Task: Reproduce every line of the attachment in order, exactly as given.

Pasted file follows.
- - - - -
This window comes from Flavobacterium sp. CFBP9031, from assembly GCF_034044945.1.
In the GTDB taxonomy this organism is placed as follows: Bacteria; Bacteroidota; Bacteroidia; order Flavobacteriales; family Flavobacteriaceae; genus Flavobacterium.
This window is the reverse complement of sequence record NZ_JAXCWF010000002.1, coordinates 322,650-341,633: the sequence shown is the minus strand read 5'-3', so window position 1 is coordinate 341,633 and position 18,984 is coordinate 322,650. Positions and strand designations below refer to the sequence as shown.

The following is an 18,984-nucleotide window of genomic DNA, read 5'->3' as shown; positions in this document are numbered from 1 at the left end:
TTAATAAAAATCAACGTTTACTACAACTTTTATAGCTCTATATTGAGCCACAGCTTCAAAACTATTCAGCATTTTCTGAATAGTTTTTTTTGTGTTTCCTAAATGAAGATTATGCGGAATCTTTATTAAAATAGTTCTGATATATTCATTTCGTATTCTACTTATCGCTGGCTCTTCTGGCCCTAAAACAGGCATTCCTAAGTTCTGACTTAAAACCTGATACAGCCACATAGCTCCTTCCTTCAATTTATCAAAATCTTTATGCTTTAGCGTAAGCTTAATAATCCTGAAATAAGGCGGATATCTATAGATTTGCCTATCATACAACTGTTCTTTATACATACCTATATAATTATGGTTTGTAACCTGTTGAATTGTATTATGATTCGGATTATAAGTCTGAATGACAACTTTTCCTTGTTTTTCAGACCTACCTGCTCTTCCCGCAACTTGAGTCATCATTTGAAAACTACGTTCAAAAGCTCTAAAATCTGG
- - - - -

This window comes from Flavobacterium sp. CFBP9031, from assembly GCF_034044945.1.
In the GTDB taxonomy this organism is placed as follows: Bacteria; Bacteroidota; Bacteroidia; order Flavobacteriales; family Flavobacteriaceae; genus Flavobacterium.
This window is the reverse complement of sequence record NZ_JAXCWF010000002.1, coordinates 322,650-341,633: the sequence shown is the minus strand read 5'-3', so window position 1 is coordinate 341,633 and position 18,984 is coordinate 322,650. Positions and strand designations below refer to the sequence as shown.

The following is an 18,984-nucleotide window of genomic DNA, read 5'->3' as shown; positions in this document are numbered from 1 at the left end:
TTAATAAAAATCAACGTTTACTACAACTTTTATAGCTCTATATTGAGCCACAGCTTCAAAACTATTCAGCATTTTCTGAATAGTTTTTTTTGTGTTTCCTAAATGAAGATTATGCGGAATCTTTATTAAAATAGTTCTGATATATTCATTTCGTATTCTACTTATCGCTGGCTCTTCTGGCCCTAAAACAGGCATTCCTAAGTTCTGACTTAAAACCTGATACAGCCACATAGCTCCTTCCTTCAATTTATCAAAATCTTTATGCTTTAGCGTAAGCTTAATAATCCTGAAATAAGGCGGATATCTATAGATTTGCCTATCATACAACTGTTCTTTATACATACCTATATAATTATGGTTTGTAACCTGTTGAATTGTATTATGATTCGGATTATAAGTCTGAATGACAACTTTTCCTTGTTTTTCAGACCTACCTGCTCTTCCCGCAACTTGAGTCATCATTTGAAAACTACGTTCAAAAGCTCTAAAATCTGG